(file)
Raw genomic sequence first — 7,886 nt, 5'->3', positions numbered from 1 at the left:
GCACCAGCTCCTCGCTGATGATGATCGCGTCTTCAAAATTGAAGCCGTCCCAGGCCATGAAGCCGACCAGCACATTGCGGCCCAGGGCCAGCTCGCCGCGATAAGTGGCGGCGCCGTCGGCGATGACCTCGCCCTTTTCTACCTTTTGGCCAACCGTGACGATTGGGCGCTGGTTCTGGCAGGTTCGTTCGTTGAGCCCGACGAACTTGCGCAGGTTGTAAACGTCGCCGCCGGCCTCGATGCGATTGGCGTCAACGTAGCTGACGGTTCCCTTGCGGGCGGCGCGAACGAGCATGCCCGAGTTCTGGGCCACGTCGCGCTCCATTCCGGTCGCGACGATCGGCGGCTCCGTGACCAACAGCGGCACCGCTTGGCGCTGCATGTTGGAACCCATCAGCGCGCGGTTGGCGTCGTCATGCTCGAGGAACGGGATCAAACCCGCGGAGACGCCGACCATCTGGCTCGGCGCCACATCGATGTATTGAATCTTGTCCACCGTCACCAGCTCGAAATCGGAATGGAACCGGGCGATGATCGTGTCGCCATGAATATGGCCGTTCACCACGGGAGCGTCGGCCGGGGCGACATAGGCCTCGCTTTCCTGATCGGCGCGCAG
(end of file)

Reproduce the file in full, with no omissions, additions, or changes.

Raw genomic sequence first — 7,886 nt, 5'->3', positions numbered from 1 at the left:
GCACCAGCTCCTCGCTGATGATGATCGCGTCTTCAAAATTGAAGCCGTCCCAGGCCATGAAGCCGACCAGCACATTGCGGCCCAGGGCCAGCTCGCCGCGATAAGTGGCGGCGCCGTCGGCGATGACCTCGCCCTTTTCTACCTTTTGGCCAACCGTGACGATTGGGCGCTGGTTCTGGCAGGTTCGTTCGTTGAGCCCGACGAACTTGCGCAGGTTGTAAACGTCGCCGCCGGCCTCGATGCGATTGGCGTCAACGTAGCTGACGGTTCCCTTGCGGGCGGCGCGAACGAGCATGCCCGAGTTCTGGGCCACGTCGCGCTCCATTCCGGTCGCGACGATCGGCGGCTCCGTGACCAACAGCGGCACCGCTTGGCGCTGCATGTTGGAACCCATCAGCGCGCGGTTGGCGTCGTCATGCTCGAGGAACGGGATCAAACCCGCGGAGACGCCGACCATCTGGCTCGGCGCCACATCGATGTATTGAATCTTGTCCACCGTCACCAGCTCGAAATCGGAATGGAACCGGGCGATGATCGTGTCGCCATGAATATGGCCGTTCACCACGGGAGCGTCGGCCGGGGCGACATAGGCCTCGCTTTCCTGATCGGCGCGCAG